Is Private Healthcare safe?

As you will see below, we have asked this before and made cogent pleas for action. Now we are responding to the Royal College of Surgeons as reported on 10 April:

Greater transparency about the safety of private hospitals is needed urgently

The Private Patients’ Forum (PPF) broadly welcomes the Royal College of Surgeons (RCS)  joining its call for greater transparency about the safety of  Private hospitals, but asks, is this enough to protect patients?

The RCS demand follows the jailing of surgeon Ian Paterson who performed needless breast operations on scores of NHS and private patients leaving many in pain and distress. Paterson is now serving a 20 year prison sentence.

The Royal College of Surgeons says private hospitals should be required to collect and publish their safety records in the same way as the NHS to prevent similar scandals happening in the future and suggests that stricter clinical governance procedures be introduced in the private sector.  The Care Quality Commission also supports the Royal College demands.

Data is being collected

But while broadly welcoming this new intervention, it is a fact that much of this key data is already being collected by PHIN, the Private Healthcare Information Network and will be published on its website along with a great deal of other information, including the cost of operations in private hospitals and clinics. This will undoubtedly help would-be patients to make better choices.

This will also go a long way in bringing greater transparency of quality and safety of private healthcare services in line with the NHS, but this alone will not prevent a future case similar to Ian Paterson.

It is not just data – professionals need to step up

Paterson was allowed to continue operating long after patients began to raise their concerns about his work.  The PPF wants to see an early warning system put in place so that patient concerns and those of other doctors, (perhaps even a confidential whistle blowing system for medical professionals ) regarding the work of a particular surgeon, can be shared with all providers and regulators at the earliest opportunity. This would mean a more effective and urgent use of quality, safety and complaints information than is currently the case and would require a whole system approach.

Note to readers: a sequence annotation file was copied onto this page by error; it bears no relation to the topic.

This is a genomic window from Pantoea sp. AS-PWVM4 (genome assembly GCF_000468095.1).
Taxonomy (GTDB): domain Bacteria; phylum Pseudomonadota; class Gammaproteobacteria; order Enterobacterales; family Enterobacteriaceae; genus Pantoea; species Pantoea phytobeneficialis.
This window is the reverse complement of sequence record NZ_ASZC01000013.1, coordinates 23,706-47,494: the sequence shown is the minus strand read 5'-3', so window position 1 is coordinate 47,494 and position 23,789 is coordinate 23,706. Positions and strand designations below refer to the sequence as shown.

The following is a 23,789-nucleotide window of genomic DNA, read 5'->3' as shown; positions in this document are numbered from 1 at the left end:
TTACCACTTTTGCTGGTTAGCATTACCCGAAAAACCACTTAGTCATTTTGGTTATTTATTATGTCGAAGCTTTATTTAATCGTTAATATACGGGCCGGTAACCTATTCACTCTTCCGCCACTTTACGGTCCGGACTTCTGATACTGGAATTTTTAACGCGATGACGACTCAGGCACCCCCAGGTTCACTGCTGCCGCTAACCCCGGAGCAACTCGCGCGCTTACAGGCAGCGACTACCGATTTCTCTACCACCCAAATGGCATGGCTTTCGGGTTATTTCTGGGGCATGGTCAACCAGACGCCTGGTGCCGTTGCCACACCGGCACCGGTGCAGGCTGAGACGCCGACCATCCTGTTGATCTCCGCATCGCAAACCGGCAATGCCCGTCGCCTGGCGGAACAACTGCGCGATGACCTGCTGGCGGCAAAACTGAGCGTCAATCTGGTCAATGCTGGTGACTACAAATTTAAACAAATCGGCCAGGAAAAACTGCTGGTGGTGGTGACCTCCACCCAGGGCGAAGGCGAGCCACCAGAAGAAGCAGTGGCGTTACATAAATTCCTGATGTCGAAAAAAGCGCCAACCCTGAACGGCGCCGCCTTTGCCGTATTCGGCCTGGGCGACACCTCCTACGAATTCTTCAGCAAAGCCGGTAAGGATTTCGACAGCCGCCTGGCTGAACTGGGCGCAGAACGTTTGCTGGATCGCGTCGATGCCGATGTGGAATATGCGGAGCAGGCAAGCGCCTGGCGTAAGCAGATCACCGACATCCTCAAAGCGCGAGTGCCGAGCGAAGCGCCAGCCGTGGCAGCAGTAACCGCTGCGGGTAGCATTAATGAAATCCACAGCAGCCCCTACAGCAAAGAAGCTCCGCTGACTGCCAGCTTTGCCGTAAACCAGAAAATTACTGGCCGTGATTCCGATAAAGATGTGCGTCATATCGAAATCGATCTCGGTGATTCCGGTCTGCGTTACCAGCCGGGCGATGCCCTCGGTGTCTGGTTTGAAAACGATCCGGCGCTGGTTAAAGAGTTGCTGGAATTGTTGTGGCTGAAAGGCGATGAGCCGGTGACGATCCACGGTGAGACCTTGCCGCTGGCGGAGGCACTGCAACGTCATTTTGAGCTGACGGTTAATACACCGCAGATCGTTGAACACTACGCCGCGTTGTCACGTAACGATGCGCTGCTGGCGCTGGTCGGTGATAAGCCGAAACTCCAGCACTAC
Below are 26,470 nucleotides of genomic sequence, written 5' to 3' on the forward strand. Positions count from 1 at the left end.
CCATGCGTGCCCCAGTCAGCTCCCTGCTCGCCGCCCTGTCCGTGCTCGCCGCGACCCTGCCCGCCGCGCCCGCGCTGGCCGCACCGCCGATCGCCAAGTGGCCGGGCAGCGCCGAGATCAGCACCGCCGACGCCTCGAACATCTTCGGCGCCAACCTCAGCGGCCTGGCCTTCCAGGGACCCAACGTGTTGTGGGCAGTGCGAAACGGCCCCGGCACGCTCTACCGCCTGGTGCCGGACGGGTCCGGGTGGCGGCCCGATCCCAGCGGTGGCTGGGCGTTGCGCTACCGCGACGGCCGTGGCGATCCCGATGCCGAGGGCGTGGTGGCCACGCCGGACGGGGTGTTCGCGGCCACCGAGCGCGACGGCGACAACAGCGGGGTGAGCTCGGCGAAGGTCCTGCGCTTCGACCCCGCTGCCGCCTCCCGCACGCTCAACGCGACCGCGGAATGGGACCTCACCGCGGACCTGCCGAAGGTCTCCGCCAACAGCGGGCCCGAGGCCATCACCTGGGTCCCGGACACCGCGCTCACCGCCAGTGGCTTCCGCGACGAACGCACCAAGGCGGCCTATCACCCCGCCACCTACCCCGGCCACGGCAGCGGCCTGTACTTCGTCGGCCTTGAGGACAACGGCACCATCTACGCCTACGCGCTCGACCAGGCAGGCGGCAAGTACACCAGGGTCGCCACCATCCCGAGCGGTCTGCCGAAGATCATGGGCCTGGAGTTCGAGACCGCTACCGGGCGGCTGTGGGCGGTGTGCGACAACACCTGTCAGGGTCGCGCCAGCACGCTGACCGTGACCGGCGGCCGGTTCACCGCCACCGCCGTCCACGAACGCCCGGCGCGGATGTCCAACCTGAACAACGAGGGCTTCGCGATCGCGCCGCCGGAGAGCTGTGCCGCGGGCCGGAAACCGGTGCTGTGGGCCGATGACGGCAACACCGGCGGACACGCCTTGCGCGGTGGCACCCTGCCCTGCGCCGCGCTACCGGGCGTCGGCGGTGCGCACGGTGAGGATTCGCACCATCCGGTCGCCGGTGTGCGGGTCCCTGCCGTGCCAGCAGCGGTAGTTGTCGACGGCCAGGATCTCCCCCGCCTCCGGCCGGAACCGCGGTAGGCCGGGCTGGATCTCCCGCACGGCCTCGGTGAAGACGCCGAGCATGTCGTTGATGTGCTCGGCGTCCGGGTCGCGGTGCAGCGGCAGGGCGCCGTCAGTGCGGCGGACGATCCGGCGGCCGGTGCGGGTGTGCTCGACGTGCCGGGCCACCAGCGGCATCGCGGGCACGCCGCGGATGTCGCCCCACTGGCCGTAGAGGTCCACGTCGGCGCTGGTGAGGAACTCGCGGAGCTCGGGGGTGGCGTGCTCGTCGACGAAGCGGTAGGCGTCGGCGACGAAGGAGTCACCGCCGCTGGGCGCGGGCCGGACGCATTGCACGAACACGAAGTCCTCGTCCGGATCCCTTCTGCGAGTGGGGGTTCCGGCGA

Collating outcomes in both NHS and private practice is essential

The PPF wants to see data on private hospital safety integrated within national reporting systems. We want one common system for all hospitals NHS and private, and so we welcome the recent initiative launched by NHS Digital and PHIN – the ADAPt Programme – which sets out the first stages to do just that.

Introducing new regulations and collecting data is one thing, but the PPF wants see that data presented publicly in a simple and clear way in order to inform and protect all patients.


In December last year (2018) we asked that question, Is Private Healthcare safe?

Our answer was:

Yes – but more needs to be done to ensure consistency nationwide!”   (lower down this page)

which we updates with the following:

The Private Patients’ Forum demands full compliance on patient safety and clinical governance in all private hospitals

The Private Patients’ Forum (PPF) is calling on the owners and managers of all private hospitals and clinics to protect patients by ensuring the highest standards of clinical governance and safety in their facilities.

The latest Care Quality Commission report on the sector follows the jailing of the disgraced former surgeon, Ian Paterson.  The report shows that almost a third of the 206 private hospitals inspected ‘required improvement’.